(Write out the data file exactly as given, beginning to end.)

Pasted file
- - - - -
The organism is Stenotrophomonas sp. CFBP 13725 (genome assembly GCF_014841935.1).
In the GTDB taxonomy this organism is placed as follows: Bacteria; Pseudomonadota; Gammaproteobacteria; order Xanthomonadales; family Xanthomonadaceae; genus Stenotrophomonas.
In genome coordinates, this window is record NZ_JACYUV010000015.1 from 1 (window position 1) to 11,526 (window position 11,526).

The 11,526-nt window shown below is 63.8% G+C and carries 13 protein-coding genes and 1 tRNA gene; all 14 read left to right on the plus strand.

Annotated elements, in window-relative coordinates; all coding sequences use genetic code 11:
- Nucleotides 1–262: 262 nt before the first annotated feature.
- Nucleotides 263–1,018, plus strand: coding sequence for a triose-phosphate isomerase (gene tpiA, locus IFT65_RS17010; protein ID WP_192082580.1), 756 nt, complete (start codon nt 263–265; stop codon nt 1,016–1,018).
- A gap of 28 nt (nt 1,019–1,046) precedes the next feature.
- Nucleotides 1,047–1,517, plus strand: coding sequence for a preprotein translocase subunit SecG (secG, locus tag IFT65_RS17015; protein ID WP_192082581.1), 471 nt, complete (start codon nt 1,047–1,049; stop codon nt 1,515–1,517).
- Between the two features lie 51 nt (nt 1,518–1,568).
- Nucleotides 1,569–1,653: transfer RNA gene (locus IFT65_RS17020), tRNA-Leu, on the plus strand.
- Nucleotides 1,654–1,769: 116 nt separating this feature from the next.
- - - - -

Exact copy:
The organism is Stenotrophomonas sp. CFBP 13725 (genome assembly GCF_014841935.1).
In the GTDB taxonomy this organism is placed as follows: Bacteria; Pseudomonadota; Gammaproteobacteria; order Xanthomonadales; family Xanthomonadaceae; genus Stenotrophomonas.
In genome coordinates, this window is record NZ_JACYUV010000015.1 from 1 (window position 1) to 11,526 (window position 11,526).

The 11,526-nt window shown below is 63.8% G+C and carries 13 protein-coding genes and 1 tRNA gene; all 14 read left to right on the plus strand.

Annotated elements, in window-relative coordinates; all coding sequences use genetic code 11:
- Nucleotides 1–262: 262 nt before the first annotated feature.
- Nucleotides 263–1,018, plus strand: coding sequence for a triose-phosphate isomerase (gene tpiA, locus IFT65_RS17010; protein ID WP_192082580.1), 756 nt, complete (start codon nt 263–265; stop codon nt 1,016–1,018).
- A gap of 28 nt (nt 1,019–1,046) precedes the next feature.
- Nucleotides 1,047–1,517, plus strand: coding sequence for a preprotein translocase subunit SecG (secG, locus tag IFT65_RS17015; protein ID WP_192082581.1), 471 nt, complete (start codon nt 1,047–1,049; stop codon nt 1,515–1,517).
- Between the two features lie 51 nt (nt 1,518–1,568).
- Nucleotides 1,569–1,653: transfer RNA gene (locus IFT65_RS17020), tRNA-Leu, on the plus strand.
- Nucleotides 1,654–1,769: 116 nt separating this feature from the next.